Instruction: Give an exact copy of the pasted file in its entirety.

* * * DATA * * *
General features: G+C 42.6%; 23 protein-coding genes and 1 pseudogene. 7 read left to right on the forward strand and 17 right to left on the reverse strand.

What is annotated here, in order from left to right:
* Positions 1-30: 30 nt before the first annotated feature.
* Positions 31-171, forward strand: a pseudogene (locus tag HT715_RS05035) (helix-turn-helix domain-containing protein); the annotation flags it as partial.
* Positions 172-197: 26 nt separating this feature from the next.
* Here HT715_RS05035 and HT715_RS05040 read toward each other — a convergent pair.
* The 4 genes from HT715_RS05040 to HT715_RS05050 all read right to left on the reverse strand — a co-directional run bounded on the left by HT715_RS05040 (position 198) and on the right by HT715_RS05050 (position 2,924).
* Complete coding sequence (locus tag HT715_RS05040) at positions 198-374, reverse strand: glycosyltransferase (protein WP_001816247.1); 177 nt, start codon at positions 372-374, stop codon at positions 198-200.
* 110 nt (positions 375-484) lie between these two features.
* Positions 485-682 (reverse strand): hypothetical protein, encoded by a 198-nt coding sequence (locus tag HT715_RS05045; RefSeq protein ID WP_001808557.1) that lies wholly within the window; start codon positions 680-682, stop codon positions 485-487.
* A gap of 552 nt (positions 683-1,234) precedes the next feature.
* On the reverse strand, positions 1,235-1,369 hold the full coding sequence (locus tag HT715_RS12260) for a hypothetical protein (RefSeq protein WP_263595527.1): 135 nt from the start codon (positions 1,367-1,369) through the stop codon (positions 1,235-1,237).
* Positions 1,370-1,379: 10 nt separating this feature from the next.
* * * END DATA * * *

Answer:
General features: G+C 42.6%; 23 protein-coding genes and 1 pseudogene. 7 read left to right on the forward strand and 17 right to left on the reverse strand.

What is annotated here, in order from left to right:
* Positions 1-30: 30 nt before the first annotated feature.
* Positions 31-171, forward strand: a pseudogene (locus tag HT715_RS05035) (helix-turn-helix domain-containing protein); the annotation flags it as partial.
* Positions 172-197: 26 nt separating this feature from the next.
* Here HT715_RS05035 and HT715_RS05040 read toward each other — a convergent pair.
* The 4 genes from HT715_RS05040 to HT715_RS05050 all read right to left on the reverse strand — a co-directional run bounded on the left by HT715_RS05040 (position 198) and on the right by HT715_RS05050 (position 2,924).
* Complete coding sequence (locus tag HT715_RS05040) at positions 198-374, reverse strand: glycosyltransferase (protein WP_001816247.1); 177 nt, start codon at positions 372-374, stop codon at positions 198-200.
* 110 nt (positions 375-484) lie between these two features.
* Positions 485-682 (reverse strand): hypothetical protein, encoded by a 198-nt coding sequence (locus tag HT715_RS05045; RefSeq protein ID WP_001808557.1) that lies wholly within the window; start codon positions 680-682, stop codon positions 485-487.
* A gap of 552 nt (positions 683-1,234) precedes the next feature.
* On the reverse strand, positions 1,235-1,369 hold the full coding sequence (locus tag HT715_RS12260) for a hypothetical protein (RefSeq protein WP_263595527.1): 135 nt from the start codon (positions 1,367-1,369) through the stop codon (positions 1,235-1,237).
* Positions 1,370-1,379: 10 nt separating this feature from the next.